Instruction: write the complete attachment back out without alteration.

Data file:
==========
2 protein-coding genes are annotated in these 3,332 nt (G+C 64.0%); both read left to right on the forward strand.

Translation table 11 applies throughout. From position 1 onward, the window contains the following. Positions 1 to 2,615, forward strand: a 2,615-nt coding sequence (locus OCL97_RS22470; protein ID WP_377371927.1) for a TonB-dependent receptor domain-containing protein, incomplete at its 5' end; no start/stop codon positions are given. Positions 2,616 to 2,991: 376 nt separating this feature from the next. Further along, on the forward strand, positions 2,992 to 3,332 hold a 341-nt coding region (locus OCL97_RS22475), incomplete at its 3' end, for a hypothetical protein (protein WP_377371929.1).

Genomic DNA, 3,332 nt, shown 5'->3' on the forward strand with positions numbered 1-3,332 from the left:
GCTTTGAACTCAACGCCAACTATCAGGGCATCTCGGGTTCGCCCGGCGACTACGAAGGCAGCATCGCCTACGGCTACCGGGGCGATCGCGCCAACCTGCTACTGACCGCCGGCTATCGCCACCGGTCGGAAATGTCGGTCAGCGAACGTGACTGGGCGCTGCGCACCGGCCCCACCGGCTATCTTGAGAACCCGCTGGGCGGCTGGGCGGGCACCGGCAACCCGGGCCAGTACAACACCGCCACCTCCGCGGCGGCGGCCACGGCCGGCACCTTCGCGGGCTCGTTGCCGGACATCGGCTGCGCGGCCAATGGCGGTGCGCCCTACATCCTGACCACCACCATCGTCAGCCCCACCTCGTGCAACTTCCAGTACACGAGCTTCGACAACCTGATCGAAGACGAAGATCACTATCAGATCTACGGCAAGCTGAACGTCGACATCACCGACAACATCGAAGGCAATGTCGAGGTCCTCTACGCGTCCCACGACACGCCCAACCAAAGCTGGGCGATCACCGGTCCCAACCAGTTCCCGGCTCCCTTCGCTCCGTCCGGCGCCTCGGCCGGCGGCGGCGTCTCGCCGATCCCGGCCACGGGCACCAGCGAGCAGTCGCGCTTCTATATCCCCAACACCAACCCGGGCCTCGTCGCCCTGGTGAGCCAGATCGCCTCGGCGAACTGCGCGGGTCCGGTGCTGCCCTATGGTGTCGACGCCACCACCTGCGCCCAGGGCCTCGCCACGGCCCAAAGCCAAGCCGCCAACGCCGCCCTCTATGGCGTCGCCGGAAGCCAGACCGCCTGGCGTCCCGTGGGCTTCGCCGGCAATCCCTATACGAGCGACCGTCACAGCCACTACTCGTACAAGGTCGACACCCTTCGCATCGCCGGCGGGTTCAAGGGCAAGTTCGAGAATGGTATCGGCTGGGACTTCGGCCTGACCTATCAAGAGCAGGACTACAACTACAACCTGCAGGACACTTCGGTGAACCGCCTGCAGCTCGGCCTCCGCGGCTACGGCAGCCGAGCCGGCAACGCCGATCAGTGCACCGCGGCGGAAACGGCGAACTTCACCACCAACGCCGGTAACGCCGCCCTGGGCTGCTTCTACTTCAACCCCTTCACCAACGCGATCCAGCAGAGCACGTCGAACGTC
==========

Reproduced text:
2 protein-coding genes are annotated in these 3,332 nt (G+C 64.0%); both read left to right on the forward strand.

Translation table 11 applies throughout. From position 1 onward, the window contains the following. Positions 1 to 2,615, forward strand: a 2,615-nt coding sequence (locus OCL97_RS22470; protein ID WP_377371927.1) for a TonB-dependent receptor domain-containing protein, incomplete at its 5' end; no start/stop codon positions are given. Positions 2,616 to 2,991: 376 nt separating this feature from the next. Further along, on the forward strand, positions 2,992 to 3,332 hold a 341-nt coding region (locus OCL97_RS22475), incomplete at its 3' end, for a hypothetical protein (protein WP_377371929.1).

Genomic DNA, 3,332 nt, shown 5'->3' on the forward strand with positions numbered 1-3,332 from the left:
GCTTTGAACTCAACGCCAACTATCAGGGCATCTCGGGTTCGCCCGGCGACTACGAAGGCAGCATCGCCTACGGCTACCGGGGCGATCGCGCCAACCTGCTACTGACCGCCGGCTATCGCCACCGGTCGGAAATGTCGGTCAGCGAACGTGACTGGGCGCTGCGCACCGGCCCCACCGGCTATCTTGAGAACCCGCTGGGCGGCTGGGCGGGCACCGGCAACCCGGGCCAGTACAACACCGCCACCTCCGCGGCGGCGGCCACGGCCGGCACCTTCGCGGGCTCGTTGCCGGACATCGGCTGCGCGGCCAATGGCGGTGCGCCCTACATCCTGACCACCACCATCGTCAGCCCCACCTCGTGCAACTTCCAGTACACGAGCTTCGACAACCTGATCGAAGACGAAGATCACTATCAGATCTACGGCAAGCTGAACGTCGACATCACCGACAACATCGAAGGCAATGTCGAGGTCCTCTACGCGTCCCACGACACGCCCAACCAAAGCTGGGCGATCACCGGTCCCAACCAGTTCCCGGCTCCCTTCGCTCCGTCCGGCGCCTCGGCCGGCGGCGGCGTCTCGCCGATCCCGGCCACGGGCACCAGCGAGCAGTCGCGCTTCTATATCCCCAACACCAACCCGGGCCTCGTCGCCCTGGTGAGCCAGATCGCCTCGGCGAACTGCGCGGGTCCGGTGCTGCCCTATGGTGTCGACGCCACCACCTGCGCCCAGGGCCTCGCCACGGCCCAAAGCCAAGCCGCCAACGCCGCCCTCTATGGCGTCGCCGGAAGCCAGACCGCCTGGCGTCCCGTGGGCTTCGCCGGCAATCCCTATACGAGCGACCGTCACAGCCACTACTCGTACAAGGTCGACACCCTTCGCATCGCCGGCGGGTTCAAGGGCAAGTTCGAGAATGGTATCGGCTGGGACTTCGGCCTGACCTATCAAGAGCAGGACTACAACTACAACCTGCAGGACACTTCGGTGAACCGCCTGCAGCTCGGCCTCCGCGGCTACGGCAGCCGAGCCGGCAACGCCGATCAGTGCACCGCGGCGGAAACGGCGAACTTCACCACCAACGCCGGTAACGCCGCCCTGGGCTGCTTCTACTTCAACCCCTTCACCAACGCGATCCAGCAGAGCACGTCGAACGTC